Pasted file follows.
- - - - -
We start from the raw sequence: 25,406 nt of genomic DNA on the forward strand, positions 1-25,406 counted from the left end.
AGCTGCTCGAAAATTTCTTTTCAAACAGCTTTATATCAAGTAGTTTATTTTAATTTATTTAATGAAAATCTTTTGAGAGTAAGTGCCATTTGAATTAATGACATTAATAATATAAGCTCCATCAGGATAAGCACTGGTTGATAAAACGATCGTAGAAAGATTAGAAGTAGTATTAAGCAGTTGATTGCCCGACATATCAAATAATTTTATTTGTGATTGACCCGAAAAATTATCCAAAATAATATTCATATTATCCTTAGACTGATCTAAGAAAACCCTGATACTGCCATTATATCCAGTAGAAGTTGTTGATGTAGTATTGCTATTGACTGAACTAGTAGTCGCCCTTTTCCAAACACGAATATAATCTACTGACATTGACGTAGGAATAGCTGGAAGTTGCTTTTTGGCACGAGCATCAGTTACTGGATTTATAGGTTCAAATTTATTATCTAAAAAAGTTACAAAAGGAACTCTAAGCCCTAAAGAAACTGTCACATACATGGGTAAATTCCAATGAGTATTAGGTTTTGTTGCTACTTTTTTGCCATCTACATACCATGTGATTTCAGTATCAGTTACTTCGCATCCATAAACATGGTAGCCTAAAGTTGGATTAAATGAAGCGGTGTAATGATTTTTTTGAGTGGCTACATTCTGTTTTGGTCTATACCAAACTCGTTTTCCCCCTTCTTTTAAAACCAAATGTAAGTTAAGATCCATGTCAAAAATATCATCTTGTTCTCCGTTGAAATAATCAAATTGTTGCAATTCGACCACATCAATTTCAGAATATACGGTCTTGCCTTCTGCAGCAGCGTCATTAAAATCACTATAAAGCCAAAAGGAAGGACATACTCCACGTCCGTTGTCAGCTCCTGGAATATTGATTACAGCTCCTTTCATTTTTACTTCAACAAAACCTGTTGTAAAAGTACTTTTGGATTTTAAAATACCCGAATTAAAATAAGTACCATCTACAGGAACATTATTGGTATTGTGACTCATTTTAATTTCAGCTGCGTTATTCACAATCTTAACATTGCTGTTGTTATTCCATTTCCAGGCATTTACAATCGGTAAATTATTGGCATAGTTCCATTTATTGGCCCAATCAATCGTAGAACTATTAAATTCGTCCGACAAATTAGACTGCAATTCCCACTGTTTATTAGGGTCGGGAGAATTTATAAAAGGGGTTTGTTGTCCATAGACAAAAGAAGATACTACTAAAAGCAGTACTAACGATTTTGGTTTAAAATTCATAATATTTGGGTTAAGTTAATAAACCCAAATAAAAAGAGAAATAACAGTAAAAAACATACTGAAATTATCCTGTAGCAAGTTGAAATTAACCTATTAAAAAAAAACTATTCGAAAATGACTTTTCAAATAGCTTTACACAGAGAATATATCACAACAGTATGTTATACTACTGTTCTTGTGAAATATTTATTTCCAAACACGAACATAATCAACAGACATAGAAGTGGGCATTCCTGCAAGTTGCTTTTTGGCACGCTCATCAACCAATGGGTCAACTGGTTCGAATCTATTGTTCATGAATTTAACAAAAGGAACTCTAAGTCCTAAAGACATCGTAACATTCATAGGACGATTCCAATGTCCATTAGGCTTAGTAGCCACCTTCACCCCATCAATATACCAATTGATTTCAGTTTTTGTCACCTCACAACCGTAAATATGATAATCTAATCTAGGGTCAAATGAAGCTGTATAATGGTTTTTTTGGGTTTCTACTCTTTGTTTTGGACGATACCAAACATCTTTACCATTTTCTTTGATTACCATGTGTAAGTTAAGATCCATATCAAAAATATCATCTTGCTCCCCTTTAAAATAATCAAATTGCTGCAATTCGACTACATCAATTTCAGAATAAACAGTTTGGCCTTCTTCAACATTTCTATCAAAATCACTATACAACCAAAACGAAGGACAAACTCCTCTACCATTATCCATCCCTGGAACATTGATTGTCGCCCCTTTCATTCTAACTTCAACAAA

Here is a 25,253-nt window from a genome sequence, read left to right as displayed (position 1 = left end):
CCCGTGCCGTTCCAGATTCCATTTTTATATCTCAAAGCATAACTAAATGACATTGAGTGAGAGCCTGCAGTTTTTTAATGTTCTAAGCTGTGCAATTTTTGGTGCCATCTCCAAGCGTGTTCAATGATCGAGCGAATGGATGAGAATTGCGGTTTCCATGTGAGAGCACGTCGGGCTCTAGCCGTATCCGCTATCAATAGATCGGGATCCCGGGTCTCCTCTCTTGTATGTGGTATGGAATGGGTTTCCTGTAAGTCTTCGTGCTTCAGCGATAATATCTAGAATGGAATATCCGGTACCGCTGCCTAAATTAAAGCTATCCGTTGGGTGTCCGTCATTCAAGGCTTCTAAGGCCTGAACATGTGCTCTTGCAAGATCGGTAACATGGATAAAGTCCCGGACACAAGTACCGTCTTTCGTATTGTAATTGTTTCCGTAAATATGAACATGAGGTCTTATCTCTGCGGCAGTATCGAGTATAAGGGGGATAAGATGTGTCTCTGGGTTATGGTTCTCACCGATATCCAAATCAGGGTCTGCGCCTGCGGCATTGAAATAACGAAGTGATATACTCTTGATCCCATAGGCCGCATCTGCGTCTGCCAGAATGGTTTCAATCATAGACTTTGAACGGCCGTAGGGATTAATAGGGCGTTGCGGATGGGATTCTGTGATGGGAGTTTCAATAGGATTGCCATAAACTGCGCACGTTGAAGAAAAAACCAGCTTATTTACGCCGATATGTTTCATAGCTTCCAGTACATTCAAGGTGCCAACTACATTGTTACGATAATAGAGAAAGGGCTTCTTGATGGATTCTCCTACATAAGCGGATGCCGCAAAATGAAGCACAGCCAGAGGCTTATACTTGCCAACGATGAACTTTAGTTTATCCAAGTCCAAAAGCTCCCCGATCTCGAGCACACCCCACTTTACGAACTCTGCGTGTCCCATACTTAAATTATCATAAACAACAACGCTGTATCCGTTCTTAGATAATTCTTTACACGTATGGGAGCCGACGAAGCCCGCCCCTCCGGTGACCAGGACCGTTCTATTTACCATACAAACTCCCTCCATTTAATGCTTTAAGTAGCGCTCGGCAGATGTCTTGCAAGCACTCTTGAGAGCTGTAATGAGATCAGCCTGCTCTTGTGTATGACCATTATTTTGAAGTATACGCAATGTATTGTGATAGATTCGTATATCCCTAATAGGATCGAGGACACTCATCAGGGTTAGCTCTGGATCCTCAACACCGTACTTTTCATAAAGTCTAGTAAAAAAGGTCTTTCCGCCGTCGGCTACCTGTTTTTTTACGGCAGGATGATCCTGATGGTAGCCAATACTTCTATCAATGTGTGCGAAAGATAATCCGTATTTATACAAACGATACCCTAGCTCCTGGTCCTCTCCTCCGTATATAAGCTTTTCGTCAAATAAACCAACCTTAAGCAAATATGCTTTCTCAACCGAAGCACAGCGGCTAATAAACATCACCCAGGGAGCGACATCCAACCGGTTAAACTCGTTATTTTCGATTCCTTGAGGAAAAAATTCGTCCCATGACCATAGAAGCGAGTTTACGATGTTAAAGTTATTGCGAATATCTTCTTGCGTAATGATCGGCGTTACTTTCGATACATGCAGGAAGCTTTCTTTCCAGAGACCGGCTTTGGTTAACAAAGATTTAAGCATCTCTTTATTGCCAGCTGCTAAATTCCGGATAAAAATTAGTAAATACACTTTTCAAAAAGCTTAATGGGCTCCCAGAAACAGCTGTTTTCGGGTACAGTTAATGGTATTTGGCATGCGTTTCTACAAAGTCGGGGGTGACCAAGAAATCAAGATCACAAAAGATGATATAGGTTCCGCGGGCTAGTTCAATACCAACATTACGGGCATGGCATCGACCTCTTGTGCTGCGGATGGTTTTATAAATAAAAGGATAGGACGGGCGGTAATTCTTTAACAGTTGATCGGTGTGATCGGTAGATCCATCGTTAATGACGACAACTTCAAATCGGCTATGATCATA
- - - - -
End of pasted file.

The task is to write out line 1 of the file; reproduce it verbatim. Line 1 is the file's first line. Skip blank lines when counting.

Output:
We start from the raw sequence: 25,406 nt of genomic DNA on the forward strand, positions 1-25,406 counted from the left end.